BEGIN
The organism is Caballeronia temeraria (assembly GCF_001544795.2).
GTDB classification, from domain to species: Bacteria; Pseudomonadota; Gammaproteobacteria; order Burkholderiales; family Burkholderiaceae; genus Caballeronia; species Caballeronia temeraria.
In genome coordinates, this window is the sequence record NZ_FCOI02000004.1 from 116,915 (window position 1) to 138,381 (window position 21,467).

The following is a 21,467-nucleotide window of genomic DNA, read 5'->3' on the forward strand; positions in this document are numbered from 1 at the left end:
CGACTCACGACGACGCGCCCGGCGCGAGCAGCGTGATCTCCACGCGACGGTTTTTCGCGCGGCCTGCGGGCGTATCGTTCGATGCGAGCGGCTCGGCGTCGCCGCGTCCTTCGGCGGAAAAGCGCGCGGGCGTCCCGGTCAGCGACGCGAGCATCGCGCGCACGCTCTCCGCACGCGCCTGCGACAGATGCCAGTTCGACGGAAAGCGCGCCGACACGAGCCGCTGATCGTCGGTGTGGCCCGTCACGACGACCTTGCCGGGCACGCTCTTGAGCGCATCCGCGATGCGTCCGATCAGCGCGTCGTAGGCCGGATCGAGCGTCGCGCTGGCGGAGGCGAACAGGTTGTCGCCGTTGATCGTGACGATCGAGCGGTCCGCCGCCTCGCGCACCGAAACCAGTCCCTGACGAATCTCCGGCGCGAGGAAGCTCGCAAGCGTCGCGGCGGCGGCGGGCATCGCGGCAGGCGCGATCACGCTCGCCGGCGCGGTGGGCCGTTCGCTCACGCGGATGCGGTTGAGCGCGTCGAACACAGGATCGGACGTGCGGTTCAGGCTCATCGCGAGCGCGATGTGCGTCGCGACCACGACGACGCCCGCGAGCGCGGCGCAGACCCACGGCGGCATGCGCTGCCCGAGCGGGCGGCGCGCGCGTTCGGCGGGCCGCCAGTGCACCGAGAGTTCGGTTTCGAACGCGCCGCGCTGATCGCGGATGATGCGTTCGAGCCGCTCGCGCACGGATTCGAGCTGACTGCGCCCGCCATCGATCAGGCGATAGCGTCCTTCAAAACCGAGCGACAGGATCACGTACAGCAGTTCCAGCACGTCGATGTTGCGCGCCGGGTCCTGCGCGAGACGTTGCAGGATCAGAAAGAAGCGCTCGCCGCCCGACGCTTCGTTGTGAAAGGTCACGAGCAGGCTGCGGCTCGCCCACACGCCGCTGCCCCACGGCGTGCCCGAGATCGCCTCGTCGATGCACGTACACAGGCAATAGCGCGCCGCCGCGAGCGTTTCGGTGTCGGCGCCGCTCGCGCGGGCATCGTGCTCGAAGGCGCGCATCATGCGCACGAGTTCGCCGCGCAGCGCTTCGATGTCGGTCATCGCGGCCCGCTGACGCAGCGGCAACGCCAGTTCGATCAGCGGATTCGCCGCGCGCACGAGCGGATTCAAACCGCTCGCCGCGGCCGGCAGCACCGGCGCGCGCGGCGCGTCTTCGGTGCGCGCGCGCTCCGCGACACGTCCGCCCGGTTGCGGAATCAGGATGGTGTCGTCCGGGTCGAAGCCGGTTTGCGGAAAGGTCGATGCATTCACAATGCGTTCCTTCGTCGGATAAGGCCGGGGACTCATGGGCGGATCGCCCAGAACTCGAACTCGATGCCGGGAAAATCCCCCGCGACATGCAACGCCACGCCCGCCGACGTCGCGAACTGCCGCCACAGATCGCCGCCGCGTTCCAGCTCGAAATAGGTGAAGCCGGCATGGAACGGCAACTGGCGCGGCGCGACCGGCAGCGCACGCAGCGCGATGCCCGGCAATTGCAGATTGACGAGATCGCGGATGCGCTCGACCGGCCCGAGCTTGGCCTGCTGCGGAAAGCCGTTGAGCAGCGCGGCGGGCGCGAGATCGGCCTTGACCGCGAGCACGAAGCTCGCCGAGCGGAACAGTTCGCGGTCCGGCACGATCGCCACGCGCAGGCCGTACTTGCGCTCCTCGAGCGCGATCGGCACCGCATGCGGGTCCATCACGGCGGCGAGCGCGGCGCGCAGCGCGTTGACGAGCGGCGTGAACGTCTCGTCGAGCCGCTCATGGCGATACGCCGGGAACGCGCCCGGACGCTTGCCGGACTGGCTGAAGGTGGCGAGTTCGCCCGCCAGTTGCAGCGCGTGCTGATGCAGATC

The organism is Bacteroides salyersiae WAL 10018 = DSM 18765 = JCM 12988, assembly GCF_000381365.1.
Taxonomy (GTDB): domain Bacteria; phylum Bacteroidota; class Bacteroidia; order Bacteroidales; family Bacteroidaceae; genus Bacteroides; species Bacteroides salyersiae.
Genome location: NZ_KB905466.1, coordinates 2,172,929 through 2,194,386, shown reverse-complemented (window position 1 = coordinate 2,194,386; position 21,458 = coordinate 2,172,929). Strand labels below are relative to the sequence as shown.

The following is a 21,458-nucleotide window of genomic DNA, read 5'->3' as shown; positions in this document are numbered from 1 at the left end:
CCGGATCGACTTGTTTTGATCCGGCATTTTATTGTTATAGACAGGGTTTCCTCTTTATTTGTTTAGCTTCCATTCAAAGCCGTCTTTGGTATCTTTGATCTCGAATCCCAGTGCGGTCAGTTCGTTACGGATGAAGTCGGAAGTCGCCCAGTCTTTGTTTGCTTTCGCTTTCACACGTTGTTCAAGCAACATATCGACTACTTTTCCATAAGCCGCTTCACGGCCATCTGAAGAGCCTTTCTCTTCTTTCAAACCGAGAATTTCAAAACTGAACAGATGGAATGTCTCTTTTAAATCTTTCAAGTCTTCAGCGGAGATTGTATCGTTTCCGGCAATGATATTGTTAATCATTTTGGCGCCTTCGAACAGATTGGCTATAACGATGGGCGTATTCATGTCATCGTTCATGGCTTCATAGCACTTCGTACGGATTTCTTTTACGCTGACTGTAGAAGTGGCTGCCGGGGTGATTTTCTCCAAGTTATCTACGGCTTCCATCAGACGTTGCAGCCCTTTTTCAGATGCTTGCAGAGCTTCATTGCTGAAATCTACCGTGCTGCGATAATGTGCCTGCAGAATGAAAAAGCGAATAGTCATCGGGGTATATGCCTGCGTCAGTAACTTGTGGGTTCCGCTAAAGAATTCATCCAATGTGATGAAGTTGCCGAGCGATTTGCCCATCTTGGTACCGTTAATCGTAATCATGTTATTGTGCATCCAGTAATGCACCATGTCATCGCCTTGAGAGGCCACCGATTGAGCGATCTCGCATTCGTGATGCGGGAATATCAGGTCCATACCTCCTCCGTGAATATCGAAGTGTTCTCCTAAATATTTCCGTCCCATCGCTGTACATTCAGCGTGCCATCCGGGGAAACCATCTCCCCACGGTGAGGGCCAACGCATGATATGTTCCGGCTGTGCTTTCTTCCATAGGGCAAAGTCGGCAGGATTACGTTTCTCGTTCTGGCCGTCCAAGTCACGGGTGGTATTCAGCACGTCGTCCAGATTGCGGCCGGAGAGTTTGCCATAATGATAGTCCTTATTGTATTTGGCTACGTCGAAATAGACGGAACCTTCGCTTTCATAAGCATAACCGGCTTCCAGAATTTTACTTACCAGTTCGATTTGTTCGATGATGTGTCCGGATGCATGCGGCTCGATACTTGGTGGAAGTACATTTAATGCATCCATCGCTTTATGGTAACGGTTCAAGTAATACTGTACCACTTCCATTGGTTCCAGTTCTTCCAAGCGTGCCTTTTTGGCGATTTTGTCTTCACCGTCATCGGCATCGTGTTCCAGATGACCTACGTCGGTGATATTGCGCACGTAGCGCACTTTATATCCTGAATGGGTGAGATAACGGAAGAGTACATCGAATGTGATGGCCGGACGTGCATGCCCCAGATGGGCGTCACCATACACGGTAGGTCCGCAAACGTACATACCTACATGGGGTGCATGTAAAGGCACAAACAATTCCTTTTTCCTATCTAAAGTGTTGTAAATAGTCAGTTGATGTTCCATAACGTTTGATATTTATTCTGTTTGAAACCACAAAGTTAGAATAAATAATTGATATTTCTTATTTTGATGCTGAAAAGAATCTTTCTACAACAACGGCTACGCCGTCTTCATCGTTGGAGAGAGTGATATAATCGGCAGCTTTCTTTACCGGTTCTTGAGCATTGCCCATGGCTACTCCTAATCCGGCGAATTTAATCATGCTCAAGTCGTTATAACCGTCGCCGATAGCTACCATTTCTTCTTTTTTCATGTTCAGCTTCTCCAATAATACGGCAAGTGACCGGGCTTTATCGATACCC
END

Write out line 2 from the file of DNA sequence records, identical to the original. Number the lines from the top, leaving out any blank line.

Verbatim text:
GTDB classification, from domain to species: Bacteria; Pseudomonadota; Gammaproteobacteria; order Burkholderiales; family Burkholderiaceae; genus Caballeronia; species Caballeronia temeraria.